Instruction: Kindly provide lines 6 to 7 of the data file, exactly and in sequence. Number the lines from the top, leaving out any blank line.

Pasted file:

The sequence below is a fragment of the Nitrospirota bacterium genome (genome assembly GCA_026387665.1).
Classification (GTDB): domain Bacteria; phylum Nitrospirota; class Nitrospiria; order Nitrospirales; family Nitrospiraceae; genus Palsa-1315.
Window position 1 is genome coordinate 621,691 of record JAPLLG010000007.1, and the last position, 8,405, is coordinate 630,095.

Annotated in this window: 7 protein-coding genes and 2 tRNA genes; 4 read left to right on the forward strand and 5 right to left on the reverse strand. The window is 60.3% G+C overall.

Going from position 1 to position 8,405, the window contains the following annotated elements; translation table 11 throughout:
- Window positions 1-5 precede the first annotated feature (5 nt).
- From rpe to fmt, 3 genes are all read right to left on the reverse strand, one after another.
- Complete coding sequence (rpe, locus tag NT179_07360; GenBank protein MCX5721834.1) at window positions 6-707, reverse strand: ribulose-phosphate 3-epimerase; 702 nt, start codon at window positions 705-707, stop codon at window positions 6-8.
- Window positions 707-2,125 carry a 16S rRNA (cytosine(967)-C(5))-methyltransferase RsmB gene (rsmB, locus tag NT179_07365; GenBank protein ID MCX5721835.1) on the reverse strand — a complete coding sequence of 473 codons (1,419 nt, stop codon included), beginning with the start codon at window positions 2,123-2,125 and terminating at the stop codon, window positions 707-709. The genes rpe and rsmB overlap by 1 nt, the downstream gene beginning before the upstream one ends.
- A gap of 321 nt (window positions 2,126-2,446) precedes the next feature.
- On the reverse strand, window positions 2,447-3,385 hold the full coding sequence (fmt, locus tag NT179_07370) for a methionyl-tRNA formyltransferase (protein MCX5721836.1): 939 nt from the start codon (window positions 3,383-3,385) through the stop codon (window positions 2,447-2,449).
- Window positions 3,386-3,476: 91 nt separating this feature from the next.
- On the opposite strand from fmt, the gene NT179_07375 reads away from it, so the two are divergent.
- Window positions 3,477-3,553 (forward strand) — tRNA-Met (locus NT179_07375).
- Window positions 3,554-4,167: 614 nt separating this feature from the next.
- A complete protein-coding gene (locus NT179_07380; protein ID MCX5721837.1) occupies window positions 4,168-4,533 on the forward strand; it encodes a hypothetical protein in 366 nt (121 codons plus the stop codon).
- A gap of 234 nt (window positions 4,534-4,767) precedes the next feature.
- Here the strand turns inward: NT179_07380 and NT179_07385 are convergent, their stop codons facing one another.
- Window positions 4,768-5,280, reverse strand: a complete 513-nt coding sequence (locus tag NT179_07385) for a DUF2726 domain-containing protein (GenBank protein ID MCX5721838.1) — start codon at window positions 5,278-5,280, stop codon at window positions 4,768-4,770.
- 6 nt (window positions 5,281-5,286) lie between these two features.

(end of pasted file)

- Window positions 1-5 precede the first annotated feature (5 nt).
- From rpe to fmt, 3 genes are all read right to left on the reverse strand, one after another.